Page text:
The Feed follows a married couple, Tom and Kate, and their existence in a post-apocalyptic world. After a major event called The Collapse a super-technology known as ‘The Feed’ went down and humanity was left with nothing but psychological damage and memory problems. Vital knowledge is forgotten; important skills like speech have to be learnt again and those who have survived all these years are barely getting by. ‘The Feed’ was a high-speed, implanted information highway that people could be permanently connected to. It was a dynamic technology that overlapped normal consciousness with access to every kind of information. I was amazed by the Feed sections of the text (I was kind of glad they are few and far between). Pulse raisingly fast with condensed information calculated down to the millisecond. Taking account of everything from distance, heart rate, chemical levels, social media, family chats and so much more. It is truly overwhelming at times; it kind of makes me want this technology but after seeing the possible consequences maybe I will pass.
Tom and Kate are surviving and, along with their six year old daughter Bea, they are living in a community and they are happy. The only threat to them are the invasions that keep happening to people who have the old feed technology in their heads. An outside force is randomly hacking people’s brains and replacing them with new consciousnesses. Assassins, killers, lunatics and many other threatening presences. People in groups like Tom and Kate sleep in shifts to keep an eye out for the telltale signs of someone being ‘taken’. Those who are taken are killed immediately. This plays a huge part in the narrative and it was a superb idea which NCW executed perfectly. The peace is disrupted during a raid in which the children of the community are taken. Tom and Kate scrabble to find Bea, trekking far and wide to find her.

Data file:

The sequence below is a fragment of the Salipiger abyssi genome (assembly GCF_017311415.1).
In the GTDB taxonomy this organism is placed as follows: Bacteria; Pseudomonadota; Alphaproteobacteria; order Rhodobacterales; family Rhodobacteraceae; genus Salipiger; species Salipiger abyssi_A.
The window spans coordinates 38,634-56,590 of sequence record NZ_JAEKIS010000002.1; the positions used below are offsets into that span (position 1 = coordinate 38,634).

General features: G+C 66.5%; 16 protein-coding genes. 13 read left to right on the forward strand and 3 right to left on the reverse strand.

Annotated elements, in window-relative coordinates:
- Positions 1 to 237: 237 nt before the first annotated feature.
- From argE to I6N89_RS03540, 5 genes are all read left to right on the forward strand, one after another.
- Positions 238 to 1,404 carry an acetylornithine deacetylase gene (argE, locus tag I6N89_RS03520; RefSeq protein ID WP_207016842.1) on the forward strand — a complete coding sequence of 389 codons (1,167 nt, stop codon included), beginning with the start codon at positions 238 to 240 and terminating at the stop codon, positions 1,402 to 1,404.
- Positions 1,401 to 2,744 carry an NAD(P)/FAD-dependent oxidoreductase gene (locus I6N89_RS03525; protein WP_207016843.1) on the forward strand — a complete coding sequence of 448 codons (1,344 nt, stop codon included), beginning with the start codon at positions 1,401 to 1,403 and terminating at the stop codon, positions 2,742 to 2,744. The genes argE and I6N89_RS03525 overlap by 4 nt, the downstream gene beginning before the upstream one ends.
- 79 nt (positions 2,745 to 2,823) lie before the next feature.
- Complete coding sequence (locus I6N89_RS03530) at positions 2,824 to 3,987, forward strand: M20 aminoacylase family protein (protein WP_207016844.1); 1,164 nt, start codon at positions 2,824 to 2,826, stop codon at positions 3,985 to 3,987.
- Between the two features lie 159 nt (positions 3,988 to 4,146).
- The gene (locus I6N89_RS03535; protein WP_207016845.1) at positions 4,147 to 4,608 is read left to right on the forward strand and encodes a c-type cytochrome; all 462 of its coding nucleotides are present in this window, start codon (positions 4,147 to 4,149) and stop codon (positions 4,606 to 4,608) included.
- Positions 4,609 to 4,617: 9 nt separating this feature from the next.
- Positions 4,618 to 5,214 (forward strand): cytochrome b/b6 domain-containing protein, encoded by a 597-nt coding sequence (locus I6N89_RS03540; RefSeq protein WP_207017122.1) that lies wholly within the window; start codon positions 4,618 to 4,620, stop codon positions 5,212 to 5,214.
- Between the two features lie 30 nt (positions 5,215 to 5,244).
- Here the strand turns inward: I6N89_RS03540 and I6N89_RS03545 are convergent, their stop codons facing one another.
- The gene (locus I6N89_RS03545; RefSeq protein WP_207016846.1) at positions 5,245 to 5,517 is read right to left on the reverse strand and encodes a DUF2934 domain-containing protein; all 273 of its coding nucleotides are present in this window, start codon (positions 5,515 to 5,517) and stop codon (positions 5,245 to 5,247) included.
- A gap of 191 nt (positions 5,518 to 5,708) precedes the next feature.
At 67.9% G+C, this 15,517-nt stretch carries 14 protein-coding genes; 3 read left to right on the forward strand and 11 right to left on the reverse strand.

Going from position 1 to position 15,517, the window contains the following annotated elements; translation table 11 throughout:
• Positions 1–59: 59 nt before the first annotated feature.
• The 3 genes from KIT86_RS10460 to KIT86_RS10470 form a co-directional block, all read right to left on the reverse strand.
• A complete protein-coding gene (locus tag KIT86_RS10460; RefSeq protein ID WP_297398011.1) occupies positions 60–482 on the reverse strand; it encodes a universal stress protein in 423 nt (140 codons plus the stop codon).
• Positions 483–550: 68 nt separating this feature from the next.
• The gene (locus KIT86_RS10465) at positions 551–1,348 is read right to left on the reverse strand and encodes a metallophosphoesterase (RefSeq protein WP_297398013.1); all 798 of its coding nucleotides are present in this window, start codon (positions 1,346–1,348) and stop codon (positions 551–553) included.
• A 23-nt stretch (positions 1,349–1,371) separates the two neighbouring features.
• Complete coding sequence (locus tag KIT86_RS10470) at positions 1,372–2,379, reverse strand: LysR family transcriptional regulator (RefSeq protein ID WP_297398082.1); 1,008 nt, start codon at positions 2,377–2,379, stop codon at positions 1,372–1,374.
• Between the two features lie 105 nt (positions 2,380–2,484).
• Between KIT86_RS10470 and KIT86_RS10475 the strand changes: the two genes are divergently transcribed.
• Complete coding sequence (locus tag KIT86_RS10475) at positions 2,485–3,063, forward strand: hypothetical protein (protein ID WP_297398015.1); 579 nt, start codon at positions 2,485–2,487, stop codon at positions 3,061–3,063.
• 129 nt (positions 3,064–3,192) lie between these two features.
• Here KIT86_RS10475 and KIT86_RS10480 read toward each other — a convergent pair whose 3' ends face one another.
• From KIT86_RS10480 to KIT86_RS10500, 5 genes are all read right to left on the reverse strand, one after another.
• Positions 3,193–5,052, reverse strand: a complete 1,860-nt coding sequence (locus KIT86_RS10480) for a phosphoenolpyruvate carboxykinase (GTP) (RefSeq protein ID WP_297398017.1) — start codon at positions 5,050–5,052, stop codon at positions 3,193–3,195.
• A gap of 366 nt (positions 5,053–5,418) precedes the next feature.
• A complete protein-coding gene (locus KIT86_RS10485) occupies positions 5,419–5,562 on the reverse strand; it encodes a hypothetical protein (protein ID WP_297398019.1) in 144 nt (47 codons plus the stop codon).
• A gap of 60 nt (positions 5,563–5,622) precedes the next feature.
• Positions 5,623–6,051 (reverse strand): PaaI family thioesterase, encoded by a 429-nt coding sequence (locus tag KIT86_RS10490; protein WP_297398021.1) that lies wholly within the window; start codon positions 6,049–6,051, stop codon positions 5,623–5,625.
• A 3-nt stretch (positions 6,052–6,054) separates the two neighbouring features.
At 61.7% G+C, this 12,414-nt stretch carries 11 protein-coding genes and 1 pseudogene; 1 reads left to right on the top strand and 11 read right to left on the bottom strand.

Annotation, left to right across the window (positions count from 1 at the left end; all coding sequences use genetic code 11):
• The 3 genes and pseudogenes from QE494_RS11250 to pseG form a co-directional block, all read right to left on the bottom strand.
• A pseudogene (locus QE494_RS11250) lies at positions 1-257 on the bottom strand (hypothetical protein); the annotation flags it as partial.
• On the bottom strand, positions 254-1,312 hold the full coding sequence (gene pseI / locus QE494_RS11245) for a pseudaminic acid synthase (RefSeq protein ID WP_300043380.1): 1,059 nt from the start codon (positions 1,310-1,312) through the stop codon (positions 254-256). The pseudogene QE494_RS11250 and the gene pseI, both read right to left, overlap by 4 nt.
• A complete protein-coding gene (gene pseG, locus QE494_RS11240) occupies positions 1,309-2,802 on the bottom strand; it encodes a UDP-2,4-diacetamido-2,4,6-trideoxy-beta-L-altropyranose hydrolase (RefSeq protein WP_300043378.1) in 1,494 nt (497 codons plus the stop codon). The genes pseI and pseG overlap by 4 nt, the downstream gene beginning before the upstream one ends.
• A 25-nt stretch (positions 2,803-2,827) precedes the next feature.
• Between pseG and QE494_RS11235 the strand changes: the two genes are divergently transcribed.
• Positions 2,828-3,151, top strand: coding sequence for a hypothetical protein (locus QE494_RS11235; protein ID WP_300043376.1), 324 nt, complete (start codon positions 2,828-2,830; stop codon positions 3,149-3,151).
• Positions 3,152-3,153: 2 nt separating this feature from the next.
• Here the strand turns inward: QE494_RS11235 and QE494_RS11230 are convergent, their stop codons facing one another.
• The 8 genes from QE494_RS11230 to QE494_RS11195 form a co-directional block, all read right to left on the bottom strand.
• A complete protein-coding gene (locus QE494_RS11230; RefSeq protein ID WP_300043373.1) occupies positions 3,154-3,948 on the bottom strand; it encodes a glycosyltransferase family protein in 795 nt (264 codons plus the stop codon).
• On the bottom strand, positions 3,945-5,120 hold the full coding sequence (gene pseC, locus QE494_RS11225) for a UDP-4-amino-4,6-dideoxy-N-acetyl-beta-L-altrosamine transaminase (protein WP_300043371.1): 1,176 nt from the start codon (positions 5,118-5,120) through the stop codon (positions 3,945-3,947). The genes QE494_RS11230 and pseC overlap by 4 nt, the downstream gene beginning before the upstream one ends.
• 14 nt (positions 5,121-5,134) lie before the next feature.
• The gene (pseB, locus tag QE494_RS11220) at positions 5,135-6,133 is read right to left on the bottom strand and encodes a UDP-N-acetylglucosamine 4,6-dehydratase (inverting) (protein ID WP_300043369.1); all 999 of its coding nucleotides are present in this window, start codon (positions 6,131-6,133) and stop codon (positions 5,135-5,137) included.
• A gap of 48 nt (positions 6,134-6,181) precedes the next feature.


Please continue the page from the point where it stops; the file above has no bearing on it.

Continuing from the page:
Told from both Tom and Kate’s perspectives, we learn all about the world that they used to inhabit as well as the hell they now occupy. I like this duo and their search for Bea was passionate and gut-wrenching. Plus their constant suspicions that they aren’t who they say they are just adds another welcome curve ball into the mix. Their navigation of the hellish landscape exhausted me and I was sat in a comfy chair! The setting and technology that NCW has crafted for this novel is its best features. The Feed is a captivating idea and humanity’s dependence on it is their eventual demise. The Feed intimately explores the psychology surrounding our addiction to technology and gives us the ‘head in a bucket of iced water’ wake-up call that our need for devices like The Feed are going to be our undoing. This world is coarse, depleted and scarred. The Feed does feel a tad too ‘worst case scenario’ as NCW does over accentuate his points with over dark tones and atmospheres at times but this story is meant to be shocking; to grab you and shake you up.